Stephen Farrand has more here on the four teams who had staff members test positive and the consequences of a second positive test in the coming seven days. Ineos, Cofidis, AG2R La Mondiale and Mitchelton-Scott are the teams involved.

The peloton is navigating the neutralised zone ahead of kilometre zero.






While conditions are calm on this part of the route, there are murmurs of a stiffer breeze on the exposed roads that follow the race's passage through La Rochelle with 30km to go.





A reminder that Tour director Christian Prudhomme has left the race after testing positive for COVID-19 in a PCR test during the rest day. Four teams had a single staff member test positive - Ineos, Mitchelton-Scott, Cofidis and AG2R La Mondiale. No riders tested positive and all 22 teams remain in the Tour. If Ineos, Mitchelton-Scott, Cofidis or AG2R La Mondiale have a further confirmed positive case in the next seven days, they will be excluded from the race, though it's worth noting that their next mandatory PCR test will come on the next rest day of the Tour - which would be seven days after the previous PCR test.



As well as the risk of echelons, there seems an above-average threat of crashes on today's route, given the sheer volume of traffic islands, roundabouts and assorted road furniture on show.




The average speed thus far is a very brisk 47.6kph and the stage is slightly ahead of its quickest predicted schedule.


Remi Cavagna and Tim Declercq pile on the pressure on the front of the peloton for Deceuninck-QuickStep. An assortment of GC teams - including Ineos and Jumbo-Visma - are also posted towards the front.


The bunch is just about intact but there are plenty of riders forced to climb out of the saddle to make sure they hold the wheel in front of them.


They will have more company in due course. There has been a crash in the front part of the peloton. A touch of wheels sees a lot of riders go down, including Robert Gesink (Jumbo-Visma), Nicolas Roche, Casper Pedersen (Sunweb) and Esteban Chaves (Mitcheltin-Scott).


Meanwhile, the escapees Stefan Kung and Michael Schar have been caught by the front part of the peloton, which is being driven by Deceuninck-QuickStep.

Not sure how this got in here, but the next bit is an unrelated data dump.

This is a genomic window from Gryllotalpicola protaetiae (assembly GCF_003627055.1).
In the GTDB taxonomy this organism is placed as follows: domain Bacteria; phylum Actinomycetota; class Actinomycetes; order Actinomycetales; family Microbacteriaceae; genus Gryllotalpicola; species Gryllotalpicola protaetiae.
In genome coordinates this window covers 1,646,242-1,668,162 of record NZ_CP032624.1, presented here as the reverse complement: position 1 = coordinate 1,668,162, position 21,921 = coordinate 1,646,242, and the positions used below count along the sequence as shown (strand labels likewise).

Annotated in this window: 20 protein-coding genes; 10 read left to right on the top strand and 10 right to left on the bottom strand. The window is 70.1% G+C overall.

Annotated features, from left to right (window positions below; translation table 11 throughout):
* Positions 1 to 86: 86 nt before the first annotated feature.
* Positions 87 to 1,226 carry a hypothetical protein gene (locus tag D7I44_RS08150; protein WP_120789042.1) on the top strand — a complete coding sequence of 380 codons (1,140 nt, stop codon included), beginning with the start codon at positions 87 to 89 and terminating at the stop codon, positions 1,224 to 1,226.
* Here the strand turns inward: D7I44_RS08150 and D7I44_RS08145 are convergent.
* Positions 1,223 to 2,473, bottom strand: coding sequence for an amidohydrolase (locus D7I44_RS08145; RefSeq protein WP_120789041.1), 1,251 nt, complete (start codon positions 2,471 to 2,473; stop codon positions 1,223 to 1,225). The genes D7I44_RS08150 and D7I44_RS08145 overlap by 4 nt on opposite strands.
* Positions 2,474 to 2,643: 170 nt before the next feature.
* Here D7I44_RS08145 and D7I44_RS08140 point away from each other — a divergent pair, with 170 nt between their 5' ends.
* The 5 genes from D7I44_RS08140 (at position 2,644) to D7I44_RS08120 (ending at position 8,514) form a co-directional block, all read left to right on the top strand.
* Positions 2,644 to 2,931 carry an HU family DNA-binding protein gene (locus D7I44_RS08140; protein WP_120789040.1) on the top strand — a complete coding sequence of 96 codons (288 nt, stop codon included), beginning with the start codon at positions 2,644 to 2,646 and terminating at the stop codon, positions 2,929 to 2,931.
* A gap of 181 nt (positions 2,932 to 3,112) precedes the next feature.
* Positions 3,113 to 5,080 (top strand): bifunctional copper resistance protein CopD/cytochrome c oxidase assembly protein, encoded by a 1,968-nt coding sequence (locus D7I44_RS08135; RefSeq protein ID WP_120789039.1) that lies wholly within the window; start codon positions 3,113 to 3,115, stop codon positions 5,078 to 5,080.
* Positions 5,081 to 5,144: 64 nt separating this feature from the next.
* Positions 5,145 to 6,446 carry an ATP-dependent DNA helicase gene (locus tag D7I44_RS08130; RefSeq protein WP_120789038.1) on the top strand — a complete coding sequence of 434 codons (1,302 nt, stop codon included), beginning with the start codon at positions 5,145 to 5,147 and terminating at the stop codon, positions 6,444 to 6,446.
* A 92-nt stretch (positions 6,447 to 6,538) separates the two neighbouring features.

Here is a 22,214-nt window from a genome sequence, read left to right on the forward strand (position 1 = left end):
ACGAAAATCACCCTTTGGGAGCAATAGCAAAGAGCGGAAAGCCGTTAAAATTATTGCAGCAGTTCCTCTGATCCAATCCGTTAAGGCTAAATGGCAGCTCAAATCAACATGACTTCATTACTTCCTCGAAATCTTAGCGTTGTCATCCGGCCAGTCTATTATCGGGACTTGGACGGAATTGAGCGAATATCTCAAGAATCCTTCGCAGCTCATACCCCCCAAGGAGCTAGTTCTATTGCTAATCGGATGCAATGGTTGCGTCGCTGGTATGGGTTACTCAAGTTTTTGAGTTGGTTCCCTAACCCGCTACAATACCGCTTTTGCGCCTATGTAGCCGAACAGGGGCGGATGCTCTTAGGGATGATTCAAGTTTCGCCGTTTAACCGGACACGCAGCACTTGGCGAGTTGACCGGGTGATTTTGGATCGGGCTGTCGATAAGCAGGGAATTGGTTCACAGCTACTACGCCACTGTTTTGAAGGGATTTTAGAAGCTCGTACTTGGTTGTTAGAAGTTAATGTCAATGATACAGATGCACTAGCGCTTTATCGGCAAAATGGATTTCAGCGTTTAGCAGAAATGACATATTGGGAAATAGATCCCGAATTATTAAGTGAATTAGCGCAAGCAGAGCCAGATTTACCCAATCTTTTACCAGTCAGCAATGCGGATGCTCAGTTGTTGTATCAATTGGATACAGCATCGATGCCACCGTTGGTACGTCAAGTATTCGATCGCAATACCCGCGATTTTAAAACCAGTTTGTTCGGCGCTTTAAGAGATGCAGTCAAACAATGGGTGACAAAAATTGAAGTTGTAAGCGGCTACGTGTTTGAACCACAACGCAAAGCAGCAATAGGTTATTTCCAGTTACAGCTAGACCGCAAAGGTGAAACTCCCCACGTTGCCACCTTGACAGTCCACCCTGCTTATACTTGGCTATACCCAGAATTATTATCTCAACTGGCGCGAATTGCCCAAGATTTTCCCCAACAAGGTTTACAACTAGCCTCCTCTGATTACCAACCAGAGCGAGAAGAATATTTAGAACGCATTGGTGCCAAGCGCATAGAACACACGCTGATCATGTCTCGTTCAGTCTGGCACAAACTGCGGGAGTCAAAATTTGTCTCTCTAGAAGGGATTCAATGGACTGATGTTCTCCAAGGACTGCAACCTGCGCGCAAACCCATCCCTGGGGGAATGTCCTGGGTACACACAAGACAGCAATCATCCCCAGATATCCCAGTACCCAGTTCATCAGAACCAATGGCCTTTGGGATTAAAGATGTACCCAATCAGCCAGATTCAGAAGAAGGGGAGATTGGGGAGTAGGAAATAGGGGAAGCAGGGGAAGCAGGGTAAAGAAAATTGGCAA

The reduced front group has a lead of 39 seconds on the rest of the peloton, which is presumably fractured into several constituent parts after the earlier crash.

Sam Bewley (Mitchelton-Scott) has abandoned the Tour de France after going down in that crash a few minutes ago.







Toms Skujins is back at the medical car receiving treatment to the cuts on his arms, side and shoulders. Nicolas Roche also went down heavily in that crash but we understand that he remains in the race. 


The average speed thus far is a very quick 47.44kph. It may well be higher by day's end.


The race is approaching Rochefort, which is where the intensity might began to ratchet up a little once again. The day's intermediate sprint at Châtelaillon-Plage comes quite late in the stage, with 39km remaining.



Guillaume Martin (Cofidis) was also caught up in that crash and he is chasing back up to the bunch.

Guillaume Martin pauses for a bike change but he is quickly back on his way and he should rejoin the peloton in due course.

Davide Formolo (UAE Team Emirates) looked the worst affected rider in that crash. The Italian was on his feet but receiving medical attention. Bryan Coquard, meanwhile, receives some quick attention from the race doctor's car.

Nicolas Edet (Cofidis) is pacing Guillaume Martin back up to the bunch. Pogacar is also making his way back to the peloton, just ahead of the French duo.

Guillaume Martin has a minute to recoup on the bunch. We don't have a precise time check for Pogacar, but he is between Martin and the peloton.

Guillaume Martin has three Cofidis riders to help out now as he battles to close a 45-second gap on the bunch, where Ineos have taken over in front, though the pace is not very high. Coquard is at 1:13 and chasing on alone.